The need for energy has skyrocketed since the industrial revolution, leading to an increase in atmospheric CO2 concentration. Therefore, developing and implementing effective solutions to reduce CO2 emissions is a global priority. There are a number of strategies for reducing atmospheric CO2 concentrations, such as capture, sequestration, and utilization. Electrochemical reduction (ECR) is a cutting-edge method for mitigating atmospheric CO2 by converting it into beneficial byproducts such as methanol. It is widely acknowledged that CO2-ECR is a thermodynamically stable but kinetically slow process. The low selectivity and activity of the electrocatalytic systems continue to be one of the most critical challenges connected with CO2-ECR technology, despite the tremendous progress that has been made in this area. As a result, it is necessary to conduct a timely evaluation of the state of the art in CO2-ECR, focusing on the manufacturing of the electrocatalytic system by combining techno and economic feasibility. This review focuses on process conditions, cell designs, the nature of active sites, the impact of various metals, and the use of different supporting materials for superior efficiency, chemical stability, and high conductivity with a brief comparison of CO2-ECR to methanol. Additionally, a brief discussion of the techno-feasibility analysis of CO2-ECR has been presented, extending the discussion to include challenges and recommendations for future directions, all with the goal of commercializing the most efficient electrocatalytic systems for methanol production. This review is useful for academic and professional environmentalists, scientists, and experts working to mitigate the harmful effects of CO2.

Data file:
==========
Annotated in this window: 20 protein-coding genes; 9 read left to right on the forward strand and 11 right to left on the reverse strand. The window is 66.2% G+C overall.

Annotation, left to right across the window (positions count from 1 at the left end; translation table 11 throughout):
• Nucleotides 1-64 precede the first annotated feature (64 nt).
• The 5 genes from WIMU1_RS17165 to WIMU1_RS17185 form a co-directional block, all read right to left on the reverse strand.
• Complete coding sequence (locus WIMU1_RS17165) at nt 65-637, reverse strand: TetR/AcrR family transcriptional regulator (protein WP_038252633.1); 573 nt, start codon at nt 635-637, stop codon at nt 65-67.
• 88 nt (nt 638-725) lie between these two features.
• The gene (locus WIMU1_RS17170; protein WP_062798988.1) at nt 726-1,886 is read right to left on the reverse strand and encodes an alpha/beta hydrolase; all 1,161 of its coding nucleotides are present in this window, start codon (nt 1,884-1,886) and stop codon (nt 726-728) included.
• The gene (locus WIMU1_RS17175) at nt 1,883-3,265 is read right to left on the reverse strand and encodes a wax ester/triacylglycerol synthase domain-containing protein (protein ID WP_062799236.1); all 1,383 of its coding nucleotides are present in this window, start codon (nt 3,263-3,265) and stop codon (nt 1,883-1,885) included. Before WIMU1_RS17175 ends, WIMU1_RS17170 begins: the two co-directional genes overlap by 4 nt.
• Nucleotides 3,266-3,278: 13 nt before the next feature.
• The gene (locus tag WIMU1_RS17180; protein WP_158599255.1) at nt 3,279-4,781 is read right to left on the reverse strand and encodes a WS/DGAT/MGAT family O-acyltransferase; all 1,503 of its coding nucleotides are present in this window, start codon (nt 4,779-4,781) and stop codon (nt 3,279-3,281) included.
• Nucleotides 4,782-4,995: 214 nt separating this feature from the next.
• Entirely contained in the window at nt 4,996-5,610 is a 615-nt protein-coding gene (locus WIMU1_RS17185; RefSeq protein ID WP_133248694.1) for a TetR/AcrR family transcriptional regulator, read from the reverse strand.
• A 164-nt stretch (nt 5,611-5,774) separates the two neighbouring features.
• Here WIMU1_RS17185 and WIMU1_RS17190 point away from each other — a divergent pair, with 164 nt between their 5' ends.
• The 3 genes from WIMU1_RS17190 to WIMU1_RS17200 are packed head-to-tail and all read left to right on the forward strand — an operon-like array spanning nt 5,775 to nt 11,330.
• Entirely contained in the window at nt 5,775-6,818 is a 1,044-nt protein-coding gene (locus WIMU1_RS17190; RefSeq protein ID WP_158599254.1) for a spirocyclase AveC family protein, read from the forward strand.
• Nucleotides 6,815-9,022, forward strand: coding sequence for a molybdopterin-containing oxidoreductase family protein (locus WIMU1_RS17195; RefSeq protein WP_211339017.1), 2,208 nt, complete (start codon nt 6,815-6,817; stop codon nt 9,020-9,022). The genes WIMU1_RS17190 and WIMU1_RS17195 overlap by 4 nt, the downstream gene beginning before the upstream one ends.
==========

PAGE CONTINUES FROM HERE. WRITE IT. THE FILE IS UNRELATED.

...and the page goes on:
Bibliographical notePublisher Copyright:
© 2023 Elsevier B.V.
- CO-electrochemical reduction (CO-ECR)
- Faradaic efficiency
- Techno feasibility
ASJC Scopus subject areas
- Materials Chemistry
- General Chemistry
- Inorganic Chemistry
- Physical and Theoretical Chemistry